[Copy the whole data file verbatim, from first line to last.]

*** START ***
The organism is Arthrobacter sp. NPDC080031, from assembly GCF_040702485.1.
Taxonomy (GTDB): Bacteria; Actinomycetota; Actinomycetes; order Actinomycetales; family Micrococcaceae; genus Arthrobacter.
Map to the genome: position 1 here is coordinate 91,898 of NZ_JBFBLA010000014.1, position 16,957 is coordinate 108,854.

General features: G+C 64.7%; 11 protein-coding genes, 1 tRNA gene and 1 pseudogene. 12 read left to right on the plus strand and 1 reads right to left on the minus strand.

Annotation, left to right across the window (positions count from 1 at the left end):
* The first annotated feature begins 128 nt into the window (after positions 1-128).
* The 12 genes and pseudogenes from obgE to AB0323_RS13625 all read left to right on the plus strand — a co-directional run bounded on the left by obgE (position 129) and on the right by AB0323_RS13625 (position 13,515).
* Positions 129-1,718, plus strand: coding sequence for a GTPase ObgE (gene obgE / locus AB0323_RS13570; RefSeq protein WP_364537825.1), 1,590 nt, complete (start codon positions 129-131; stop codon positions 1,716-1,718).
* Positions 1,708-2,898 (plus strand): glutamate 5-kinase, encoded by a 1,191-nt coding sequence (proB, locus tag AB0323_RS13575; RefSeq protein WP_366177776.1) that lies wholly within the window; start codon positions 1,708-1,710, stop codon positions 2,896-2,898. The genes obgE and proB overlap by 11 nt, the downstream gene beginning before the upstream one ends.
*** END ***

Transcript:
The organism is Arthrobacter sp. NPDC080031, from assembly GCF_040702485.1.
Taxonomy (GTDB): Bacteria; Actinomycetota; Actinomycetes; order Actinomycetales; family Micrococcaceae; genus Arthrobacter.
Map to the genome: position 1 here is coordinate 91,898 of NZ_JBFBLA010000014.1, position 16,957 is coordinate 108,854.

General features: G+C 64.7%; 11 protein-coding genes, 1 tRNA gene and 1 pseudogene. 12 read left to right on the plus strand and 1 reads right to left on the minus strand.

Annotation, left to right across the window (positions count from 1 at the left end):
* The first annotated feature begins 128 nt into the window (after positions 1-128).
* The 12 genes and pseudogenes from obgE to AB0323_RS13625 all read left to right on the plus strand — a co-directional run bounded on the left by obgE (position 129) and on the right by AB0323_RS13625 (position 13,515).
* Positions 129-1,718, plus strand: coding sequence for a GTPase ObgE (gene obgE / locus AB0323_RS13570; RefSeq protein WP_364537825.1), 1,590 nt, complete (start codon positions 129-131; stop codon positions 1,716-1,718).
* Positions 1,708-2,898 (plus strand): glutamate 5-kinase, encoded by a 1,191-nt coding sequence (proB, locus tag AB0323_RS13575; RefSeq protein WP_366177776.1) that lies wholly within the window; start codon positions 1,708-1,710, stop codon positions 2,896-2,898. The genes obgE and proB overlap by 11 nt, the downstream gene beginning before the upstream one ends.